I left them in the shed over winter.  Thinking nothing would come of this anyway, I did zilcho research into how to grow them, cracked one open & without being precise, dumped half its seeds into a small pot.

What cuckoo nested here?

I've lifted some of the seedlings (thus the bare spot in the pot) & moved them to a trough to give them more leg room.  Although I've image-searched empress seedlings, I don't have a good enough eye to come to any conclusion.  To be honest, I don't believe they're empress.

If they are, I now have a jungle.

6.  Corn angst.

My corn saga started with losing a third of my plug plants during hardening off, followed by the supplier being out of stock, so replacing them with a different strain from another supplier.  Although the new plants were about the same size as the originals, their growth rate was slower, so I ended up with Tall Corn & Short Corn.

Amazingly, the Short Corn tasseled first.  But their tassels didn't open.

Silked, but closed tassel.

Tall Corn gave me brilliant tassels, so pollen all around.  Now, though, even regularly watered, the tassels are brown, yet new silks keep popping up.  I do my feather duster routine & hope great corn sex to be had by both Tall & Short.

Dried tassel.

Expect photos of some funny looking cobs come autumn.

Who splattered paint on Spidey?

There's my Six trials & errors.

If you'd like a gander at other gardens, check out these Six on Saturday Guidelines by The Propagator.  He'll also have a post of his own Six, plus you'll find links from all over the world in his comment section.

Thanks for stopping by.  Look forward to seeing you next week.


  1. Another Sixer said that cucumelons are good in a G&T......

    1. Now that's a great idea! Off to the drinks cabinet.

  2. Not liking those Hosta photo’s. I am starting to grow host as again ready for a display next year. I am going to trip coffee granules and a shotgun to get rid of the slugs. With regards to the Hollyhocks I bought 2 for a pound each from Morrison’s and although they are doing well and have had flower buds for weeks the buggers will not flower! Perhaps they will after the rain though.

    1. My neighbour uses a mallet on her slugs. Quite liking the shotgun idea. Hope your hollyhocks burst forth soon.

  3. Kudos for a great post from another "seat of the pants" gardener.

    1. However you do it, your garden is beautiful!

  4. I think you found the right size for your cucamelons. I didn't know that my hand could be so big ... Did you like the taste? I am the only one at home to like them, maybe because I am "their father"?!...

    1. I do, fred. I eat them off the vine for brekky & have to remember to save some for the resident chef to experiment w/. I like the idea of gin & tonic. I also think they'd go well in all sorts of salads, both fruit & veg. I'll grow them again next year.

  5. Oooh lovely. Can I sk where you got your cucumber on seeds/plants? Would love to try these......they look yummy.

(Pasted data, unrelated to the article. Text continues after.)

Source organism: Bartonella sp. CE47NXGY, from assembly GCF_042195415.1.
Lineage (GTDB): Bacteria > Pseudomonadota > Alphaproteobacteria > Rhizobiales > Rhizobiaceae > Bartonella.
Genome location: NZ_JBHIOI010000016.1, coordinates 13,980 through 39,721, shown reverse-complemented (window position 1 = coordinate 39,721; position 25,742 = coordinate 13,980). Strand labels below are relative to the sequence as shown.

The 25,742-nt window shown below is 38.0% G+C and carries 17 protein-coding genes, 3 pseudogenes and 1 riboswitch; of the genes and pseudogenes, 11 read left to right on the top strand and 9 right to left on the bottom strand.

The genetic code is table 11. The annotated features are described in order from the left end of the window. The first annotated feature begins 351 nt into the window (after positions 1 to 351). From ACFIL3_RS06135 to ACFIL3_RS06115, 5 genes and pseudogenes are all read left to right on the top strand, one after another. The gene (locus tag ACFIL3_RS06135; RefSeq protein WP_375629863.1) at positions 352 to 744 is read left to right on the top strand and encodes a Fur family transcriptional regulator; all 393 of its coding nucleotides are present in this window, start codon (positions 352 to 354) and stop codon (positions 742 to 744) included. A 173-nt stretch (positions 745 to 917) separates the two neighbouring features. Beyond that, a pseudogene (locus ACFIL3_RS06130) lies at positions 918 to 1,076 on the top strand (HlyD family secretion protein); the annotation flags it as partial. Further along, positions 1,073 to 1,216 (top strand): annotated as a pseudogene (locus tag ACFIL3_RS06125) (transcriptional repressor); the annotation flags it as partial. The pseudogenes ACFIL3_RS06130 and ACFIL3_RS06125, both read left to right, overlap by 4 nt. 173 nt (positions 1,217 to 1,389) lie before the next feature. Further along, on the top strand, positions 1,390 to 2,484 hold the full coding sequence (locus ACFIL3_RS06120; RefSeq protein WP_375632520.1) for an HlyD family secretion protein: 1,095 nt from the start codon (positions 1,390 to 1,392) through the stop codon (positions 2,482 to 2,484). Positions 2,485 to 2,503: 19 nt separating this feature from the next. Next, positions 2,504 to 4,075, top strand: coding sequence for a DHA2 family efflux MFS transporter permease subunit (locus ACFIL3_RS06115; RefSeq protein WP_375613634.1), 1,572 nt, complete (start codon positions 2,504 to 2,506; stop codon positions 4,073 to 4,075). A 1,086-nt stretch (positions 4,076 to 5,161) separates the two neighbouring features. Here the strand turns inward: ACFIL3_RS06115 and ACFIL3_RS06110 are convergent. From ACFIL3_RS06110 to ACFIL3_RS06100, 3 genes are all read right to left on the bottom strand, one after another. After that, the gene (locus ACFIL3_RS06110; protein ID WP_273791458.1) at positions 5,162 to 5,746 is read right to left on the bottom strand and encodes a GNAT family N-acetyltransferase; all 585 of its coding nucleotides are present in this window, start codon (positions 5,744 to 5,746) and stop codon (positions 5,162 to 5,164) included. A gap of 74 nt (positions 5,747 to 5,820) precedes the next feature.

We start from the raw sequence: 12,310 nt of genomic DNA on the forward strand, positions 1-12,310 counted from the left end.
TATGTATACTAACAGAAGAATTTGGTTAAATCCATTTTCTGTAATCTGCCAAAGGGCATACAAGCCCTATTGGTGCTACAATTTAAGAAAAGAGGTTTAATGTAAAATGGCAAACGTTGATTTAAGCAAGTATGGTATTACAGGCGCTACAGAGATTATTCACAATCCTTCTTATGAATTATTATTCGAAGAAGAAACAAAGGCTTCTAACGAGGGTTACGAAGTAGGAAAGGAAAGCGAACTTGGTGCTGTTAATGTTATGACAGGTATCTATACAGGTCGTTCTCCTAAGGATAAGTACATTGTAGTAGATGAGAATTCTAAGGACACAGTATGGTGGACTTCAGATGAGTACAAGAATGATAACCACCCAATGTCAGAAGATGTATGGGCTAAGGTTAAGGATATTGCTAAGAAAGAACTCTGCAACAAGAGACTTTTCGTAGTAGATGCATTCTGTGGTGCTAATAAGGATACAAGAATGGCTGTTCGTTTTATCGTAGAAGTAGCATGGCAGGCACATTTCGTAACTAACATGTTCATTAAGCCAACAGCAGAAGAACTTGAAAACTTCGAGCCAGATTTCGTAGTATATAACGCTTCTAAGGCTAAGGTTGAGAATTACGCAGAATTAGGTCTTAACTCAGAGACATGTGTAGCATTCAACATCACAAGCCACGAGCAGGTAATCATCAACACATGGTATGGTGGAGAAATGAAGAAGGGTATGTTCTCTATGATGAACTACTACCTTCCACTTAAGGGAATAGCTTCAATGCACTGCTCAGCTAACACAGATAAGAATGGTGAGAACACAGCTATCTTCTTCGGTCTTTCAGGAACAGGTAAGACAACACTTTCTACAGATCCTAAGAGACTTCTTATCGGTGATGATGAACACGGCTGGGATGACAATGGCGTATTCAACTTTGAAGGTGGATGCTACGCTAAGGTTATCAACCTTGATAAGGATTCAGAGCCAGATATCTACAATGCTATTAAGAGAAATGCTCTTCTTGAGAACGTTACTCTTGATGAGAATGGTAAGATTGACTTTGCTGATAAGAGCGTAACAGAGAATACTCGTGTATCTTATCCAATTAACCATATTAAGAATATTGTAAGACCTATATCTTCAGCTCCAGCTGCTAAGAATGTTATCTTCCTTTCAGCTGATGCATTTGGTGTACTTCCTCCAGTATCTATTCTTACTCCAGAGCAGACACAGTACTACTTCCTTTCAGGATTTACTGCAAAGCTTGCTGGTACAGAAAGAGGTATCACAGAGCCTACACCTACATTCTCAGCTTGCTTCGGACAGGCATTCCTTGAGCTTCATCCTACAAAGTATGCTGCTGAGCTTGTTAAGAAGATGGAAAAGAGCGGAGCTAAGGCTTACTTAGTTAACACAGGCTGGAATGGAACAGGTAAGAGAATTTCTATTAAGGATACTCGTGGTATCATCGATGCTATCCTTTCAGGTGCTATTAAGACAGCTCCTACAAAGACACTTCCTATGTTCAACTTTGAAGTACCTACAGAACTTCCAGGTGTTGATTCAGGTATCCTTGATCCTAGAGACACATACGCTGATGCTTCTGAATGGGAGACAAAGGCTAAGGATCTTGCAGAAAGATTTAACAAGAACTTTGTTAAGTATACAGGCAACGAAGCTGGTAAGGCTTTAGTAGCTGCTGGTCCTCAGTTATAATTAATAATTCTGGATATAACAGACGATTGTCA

1. I got plugs from Suttons, altho I know others've grown them from seed. I really enjoy them, but they have to be picked at the right time.

    2. I will look into these next year...perhaps instead of spouts! :)

  6. That's a creative frame for your cucamelon - mine's just winding itself around a bamboo cane wigwam, but I have a feeling that'll make it harder to pick the fruits form the middle.... I hope that now you know the optimum size, they're a lot tastier than the first one you tried?

    1. That's my upcycled bedspring which I cut in half to make 2 trellises. And yes, knowing the right size makes all the difference. I pick & eat a handful right off the vine in the mornings. I bet there's a ton of recipes people who cook could come up w/for these guys.

  7. Lora - your blog always makes me chuckle veer between chuckling and wistful smiles. Only you could have a fleece past it's spinning days in your closet. Your Mum sounds wonderful - a country woman with a greenhouse of African Violets. Wow.

    1. Your own life never sounds weird until someone else says it! My mother grew up on an Appalachian farm during the Depression but played classical violin & sang opera, grew violets, raised guinea fowl . . . ordinary folk have such interesting lives.

  8. I love how you have managed to grow your cucamelons so they look like Christmas ornaments dangling from their metal frame.
    I have just one tall corn, which was blown over by this weekend's storm - I have just rescued it with a tree stake and am lavishing lots of love and attention on it, so I know where you are coming from.

    1. I've actually been wondering if my cucumelon vines aren't a bit sparse. They're putting out tons of fruit, but look pretty much like these photos. Good luck w/the corn. Lots of folk have had damage from the wind & rains.

  9. Am a bit worried about my hosta. They have been unmunched so far but I hear theres been rain. Those hollyhocks look very healthy, I know inlet some in a tray that will undoubtedly be shrivelled when in get back from hols. Sigh.

    1. So far, the fleece is working w/the hosta, but someone on Twitter said she'd tried that trick & it gave a nice warm bed to the slugs. And if your hollyhocks die, you'll simply have to bite the bullet & propagate some more. We know how you hate that.